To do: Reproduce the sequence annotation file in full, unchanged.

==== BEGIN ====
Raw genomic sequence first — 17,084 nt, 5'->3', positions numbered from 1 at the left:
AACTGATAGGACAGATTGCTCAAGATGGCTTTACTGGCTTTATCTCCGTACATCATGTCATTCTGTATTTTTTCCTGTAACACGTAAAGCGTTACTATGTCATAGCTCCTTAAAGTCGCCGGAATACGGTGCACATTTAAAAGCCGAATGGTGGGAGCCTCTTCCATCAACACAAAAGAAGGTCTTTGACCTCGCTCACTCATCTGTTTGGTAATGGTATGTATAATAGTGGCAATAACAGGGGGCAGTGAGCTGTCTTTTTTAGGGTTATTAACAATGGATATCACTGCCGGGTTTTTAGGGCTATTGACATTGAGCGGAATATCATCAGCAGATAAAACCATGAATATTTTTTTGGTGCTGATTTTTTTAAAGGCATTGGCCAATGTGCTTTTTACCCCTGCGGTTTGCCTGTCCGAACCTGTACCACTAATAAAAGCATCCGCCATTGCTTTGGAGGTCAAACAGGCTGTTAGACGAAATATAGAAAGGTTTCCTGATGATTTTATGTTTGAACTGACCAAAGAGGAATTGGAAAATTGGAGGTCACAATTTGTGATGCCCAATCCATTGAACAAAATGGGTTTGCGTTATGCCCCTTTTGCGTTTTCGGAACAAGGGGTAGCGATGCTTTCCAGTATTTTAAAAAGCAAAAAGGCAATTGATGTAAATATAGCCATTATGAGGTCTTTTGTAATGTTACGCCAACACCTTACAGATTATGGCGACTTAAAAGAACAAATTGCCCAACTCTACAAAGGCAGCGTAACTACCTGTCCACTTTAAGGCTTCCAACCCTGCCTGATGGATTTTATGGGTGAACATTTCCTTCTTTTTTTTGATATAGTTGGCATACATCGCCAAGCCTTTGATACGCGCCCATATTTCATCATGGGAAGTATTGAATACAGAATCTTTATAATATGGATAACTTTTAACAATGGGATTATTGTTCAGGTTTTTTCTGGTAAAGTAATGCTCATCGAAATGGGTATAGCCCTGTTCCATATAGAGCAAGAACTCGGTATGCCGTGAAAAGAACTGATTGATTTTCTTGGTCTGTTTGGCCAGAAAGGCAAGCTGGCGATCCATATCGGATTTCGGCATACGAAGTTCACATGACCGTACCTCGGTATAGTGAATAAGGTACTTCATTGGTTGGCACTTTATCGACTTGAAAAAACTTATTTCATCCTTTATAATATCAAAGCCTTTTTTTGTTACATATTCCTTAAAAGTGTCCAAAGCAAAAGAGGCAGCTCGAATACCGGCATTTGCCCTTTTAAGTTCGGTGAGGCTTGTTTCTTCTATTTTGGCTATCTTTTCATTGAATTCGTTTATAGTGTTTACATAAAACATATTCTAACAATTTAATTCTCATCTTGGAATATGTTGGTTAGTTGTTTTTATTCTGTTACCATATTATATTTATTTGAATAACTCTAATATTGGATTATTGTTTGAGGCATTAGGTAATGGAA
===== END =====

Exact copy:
Raw genomic sequence first — 17,084 nt, 5'->3', positions numbered from 1 at the left:
AACTGATAGGACAGATTGCTCAAGATGGCTTTACTGGCTTTATCTCCGTACATCATGTCATTCTGTATTTTTTCCTGTAACACGTAAAGCGTTACTATGTCATAGCTCCTTAAAGTCGCCGGAATACGGTGCACATTTAAAAGCCGAATGGTGGGAGCCTCTTCCATCAACACAAAAGAAGGTCTTTGACCTCGCTCACTCATCTGTTTGGTAATGGTATGTATAATAGTGGCAATAACAGGGGGCAGTGAGCTGTCTTTTTTAGGGTTATTAACAATGGATATCACTGCCGGGTTTTTAGGGCTATTGACATTGAGCGGAATATCATCAGCAGATAAAACCATGAATATTTTTTTGGTGCTGATTTTTTTAAAGGCATTGGCCAATGTGCTTTTTACCCCTGCGGTTTGCCTGTCCGAACCTGTACCACTAATAAAAGCATCCGCCATTGCTTTGGAGGTCAAACAGGCTGTTAGACGAAATATAGAAAGGTTTCCTGATGATTTTATGTTTGAACTGACCAAAGAGGAATTGGAAAATTGGAGGTCACAATTTGTGATGCCCAATCCATTGAACAAAATGGGTTTGCGTTATGCCCCTTTTGCGTTTTCGGAACAAGGGGTAGCGATGCTTTCCAGTATTTTAAAAAGCAAAAAGGCAATTGATGTAAATATAGCCATTATGAGGTCTTTTGTAATGTTACGCCAACACCTTACAGATTATGGCGACTTAAAAGAACAAATTGCCCAACTCTACAAAGGCAGCGTAACTACCTGTCCACTTTAAGGCTTCCAACCCTGCCTGATGGATTTTATGGGTGAACATTTCCTTCTTTTTTTTGATATAGTTGGCATACATCGCCAAGCCTTTGATACGCGCCCATATTTCATCATGGGAAGTATTGAATACAGAATCTTTATAATATGGATAACTTTTAACAATGGGATTATTGTTCAGGTTTTTTCTGGTAAAGTAATGCTCATCGAAATGGGTATAGCCCTGTTCCATATAGAGCAAGAACTCGGTATGCCGTGAAAAGAACTGATTGATTTTCTTGGTCTGTTTGGCCAGAAAGGCAAGCTGGCGATCCATATCGGATTTCGGCATACGAAGTTCACATGACCGTACCTCGGTATAGTGAATAAGGTACTTCATTGGTTGGCACTTTATCGACTTGAAAAAACTTATTTCATCCTTTATAATATCAAAGCCTTTTTTTGTTACATATTCCTTAAAAGTGTCCAAAGCAAAAGAGGCAGCTCGAATACCGGCATTTGCCCTTTTAAGTTCGGTGAGGCTTGTTTCTTCTATTTTGGCTATCTTTTCATTGAATTCGTTTATAGTGTTTACATAAAACATATTCTAACAATTTAATTCTCATCTTGGAATATGTTGGTTAGTTGTTTTTATTCTGTTACCATATTATATTTATTTGAATAACTCTAATATTGGATTATTGTTTGAGGCATTAGGTAATGGAA